Also, I think we need triggers for taking over our neighbors’ houses. If they don’t keep up 95% of their lawn — on the basis of our lawn commission’s calculations — we get to move in. As with Obama’s public option trigger, we (in the role of “government”) pay nothing. All expenses with the house would continue to be paid by the neighbor (playing “taxpayer”).
To make our housing “public option” even more analogous to Obama’s health care “public option,” we’ll have surly government employees bossing around the neighbors after we evict them and a Web site for people to report any negative comments the neighbors make about us.
Another great trigger idea: We get to pull Keith Olbermann’s hair to see if it’s a toupee — but only when triggered by his laughably claiming to have gone to an Ivy League university, rather than the bovine management school he actually attended.
(14) National health care will not cover abortions or illegal immigrants.
This appeared in an earlier installment of “Liberal Lies About Health Care,” but I keep seeing Democrats like Howard Dean and Rep. Jan Schakowsky on TV angrily shouting that these are despicable lies — which, in itself, constitutes proof that it’s all true.
Then why did Democrats vote down amendments that would prohibit coverage for illegals and abortion? (Also, why is Planned Parenthood collecting petition signatures in Manhattan — where they think they have no reason to be sneaky — in support of national health care?)
On July 30 of this year, a House committee voted against a Republican amendment offered by Rep. Nathan Deal that would have required health care providers to use the Systematic Alien Verification for Entitlements (SAVE) Program to prevent illegal aliens from receiving government health care services. All Republicans and five Democrats voted for it, but 29 Democrats voted against it, killing the amendment.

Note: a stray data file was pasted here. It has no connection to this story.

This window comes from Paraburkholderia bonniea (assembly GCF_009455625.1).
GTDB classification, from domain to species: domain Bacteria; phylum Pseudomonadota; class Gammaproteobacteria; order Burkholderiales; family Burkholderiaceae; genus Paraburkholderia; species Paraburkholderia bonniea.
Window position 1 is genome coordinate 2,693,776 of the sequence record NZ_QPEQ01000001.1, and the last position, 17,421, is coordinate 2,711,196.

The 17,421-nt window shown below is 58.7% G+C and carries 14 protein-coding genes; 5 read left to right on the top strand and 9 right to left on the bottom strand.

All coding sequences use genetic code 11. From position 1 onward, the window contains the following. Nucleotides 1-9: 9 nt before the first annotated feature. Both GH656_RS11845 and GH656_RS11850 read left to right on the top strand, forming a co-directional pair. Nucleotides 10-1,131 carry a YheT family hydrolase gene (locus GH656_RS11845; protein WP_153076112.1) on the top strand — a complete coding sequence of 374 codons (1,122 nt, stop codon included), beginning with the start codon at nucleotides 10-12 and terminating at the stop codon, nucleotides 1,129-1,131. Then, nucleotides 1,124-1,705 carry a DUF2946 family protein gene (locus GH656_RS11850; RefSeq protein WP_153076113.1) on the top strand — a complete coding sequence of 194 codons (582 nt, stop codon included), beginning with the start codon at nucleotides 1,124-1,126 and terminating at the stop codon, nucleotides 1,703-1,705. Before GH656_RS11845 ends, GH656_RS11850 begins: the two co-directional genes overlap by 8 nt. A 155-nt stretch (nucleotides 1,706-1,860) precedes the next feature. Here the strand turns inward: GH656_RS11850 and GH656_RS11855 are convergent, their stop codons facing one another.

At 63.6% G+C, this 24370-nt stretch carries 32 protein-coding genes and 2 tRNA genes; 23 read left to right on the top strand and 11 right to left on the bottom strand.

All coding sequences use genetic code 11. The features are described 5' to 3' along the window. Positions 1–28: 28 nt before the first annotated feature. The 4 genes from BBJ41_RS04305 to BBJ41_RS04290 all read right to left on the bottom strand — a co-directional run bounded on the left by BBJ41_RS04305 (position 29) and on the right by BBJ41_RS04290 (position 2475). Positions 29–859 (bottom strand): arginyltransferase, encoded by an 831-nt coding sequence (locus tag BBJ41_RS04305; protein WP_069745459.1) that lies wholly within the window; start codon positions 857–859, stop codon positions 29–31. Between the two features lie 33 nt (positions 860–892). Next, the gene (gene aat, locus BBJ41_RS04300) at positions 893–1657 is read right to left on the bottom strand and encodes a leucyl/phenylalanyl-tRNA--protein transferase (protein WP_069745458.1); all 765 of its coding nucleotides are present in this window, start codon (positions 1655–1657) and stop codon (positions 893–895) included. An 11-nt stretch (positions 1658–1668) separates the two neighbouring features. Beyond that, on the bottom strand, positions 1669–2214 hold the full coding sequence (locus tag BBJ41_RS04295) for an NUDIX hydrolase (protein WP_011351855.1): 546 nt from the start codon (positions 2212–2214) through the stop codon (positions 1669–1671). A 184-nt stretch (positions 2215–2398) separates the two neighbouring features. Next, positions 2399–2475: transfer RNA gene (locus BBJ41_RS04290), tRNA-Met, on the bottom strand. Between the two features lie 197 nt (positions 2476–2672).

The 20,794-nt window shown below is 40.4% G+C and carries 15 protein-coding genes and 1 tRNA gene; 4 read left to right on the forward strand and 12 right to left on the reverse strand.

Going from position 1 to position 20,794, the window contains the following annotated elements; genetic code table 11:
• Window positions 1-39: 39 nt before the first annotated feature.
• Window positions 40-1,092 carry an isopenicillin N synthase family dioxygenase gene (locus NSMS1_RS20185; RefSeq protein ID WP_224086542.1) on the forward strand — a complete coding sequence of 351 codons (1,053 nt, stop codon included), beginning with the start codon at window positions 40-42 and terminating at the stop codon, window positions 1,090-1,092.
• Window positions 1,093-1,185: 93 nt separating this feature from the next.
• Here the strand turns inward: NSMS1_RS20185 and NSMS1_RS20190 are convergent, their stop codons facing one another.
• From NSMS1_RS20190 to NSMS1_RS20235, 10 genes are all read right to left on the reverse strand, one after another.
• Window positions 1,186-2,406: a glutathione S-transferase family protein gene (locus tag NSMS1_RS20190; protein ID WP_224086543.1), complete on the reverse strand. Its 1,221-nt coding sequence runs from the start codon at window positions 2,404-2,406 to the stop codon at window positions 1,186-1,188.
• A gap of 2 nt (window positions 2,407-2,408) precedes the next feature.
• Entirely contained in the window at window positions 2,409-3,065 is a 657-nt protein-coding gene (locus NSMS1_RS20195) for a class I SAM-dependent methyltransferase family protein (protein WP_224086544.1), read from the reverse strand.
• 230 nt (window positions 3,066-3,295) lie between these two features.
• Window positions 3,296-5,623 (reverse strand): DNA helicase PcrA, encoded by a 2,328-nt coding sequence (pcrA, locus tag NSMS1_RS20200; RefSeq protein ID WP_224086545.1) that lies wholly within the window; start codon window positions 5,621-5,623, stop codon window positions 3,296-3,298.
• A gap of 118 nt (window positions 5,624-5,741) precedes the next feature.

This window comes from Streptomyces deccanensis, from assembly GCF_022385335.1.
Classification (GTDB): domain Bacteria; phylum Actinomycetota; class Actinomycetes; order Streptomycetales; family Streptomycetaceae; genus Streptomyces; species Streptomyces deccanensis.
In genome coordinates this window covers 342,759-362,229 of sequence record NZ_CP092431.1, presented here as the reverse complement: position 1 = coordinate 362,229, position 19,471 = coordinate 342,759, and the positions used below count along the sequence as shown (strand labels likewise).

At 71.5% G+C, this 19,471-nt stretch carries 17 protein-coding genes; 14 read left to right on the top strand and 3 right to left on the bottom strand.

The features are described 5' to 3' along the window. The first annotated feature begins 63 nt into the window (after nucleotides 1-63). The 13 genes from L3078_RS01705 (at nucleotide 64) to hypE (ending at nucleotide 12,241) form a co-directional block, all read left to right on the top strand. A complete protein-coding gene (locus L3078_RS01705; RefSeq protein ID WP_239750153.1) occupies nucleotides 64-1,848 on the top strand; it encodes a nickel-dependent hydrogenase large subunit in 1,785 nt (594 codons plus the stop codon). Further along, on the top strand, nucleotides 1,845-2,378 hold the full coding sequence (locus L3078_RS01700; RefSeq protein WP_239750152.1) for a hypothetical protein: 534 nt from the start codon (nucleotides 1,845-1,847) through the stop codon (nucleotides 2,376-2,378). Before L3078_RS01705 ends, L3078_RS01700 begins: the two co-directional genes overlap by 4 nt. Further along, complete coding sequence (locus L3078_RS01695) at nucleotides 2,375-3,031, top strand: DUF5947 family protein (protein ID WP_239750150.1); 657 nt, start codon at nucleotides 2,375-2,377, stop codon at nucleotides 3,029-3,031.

On the same day, the committee voted 30-29 against an amendment offered by Republican Joe Pitts explicitly stating that government health care would not cover abortions. Zealous abortion supporter Henry Waxman — a walking, breathing argument for abortion if ever there was one — originally voted in favor of the Pitts amendment because that allowed him, in a sleazy parliamentary trick, to bring the amendment up for reconsideration later. Which he did — as soon as he had enough Democrats in the hearing room to safely reject it.
If any liberal sincerely believes that national health care will not cover illegals and abortion, how do they explain the Democrats frantically opposing amendments that would make this explicit?
I’m trying to get to the next installment of my Pulitzer Prize-deserving series on liberal lies about national health care, but apparently liberals have decided to torture us by neurotically fixating on one lie.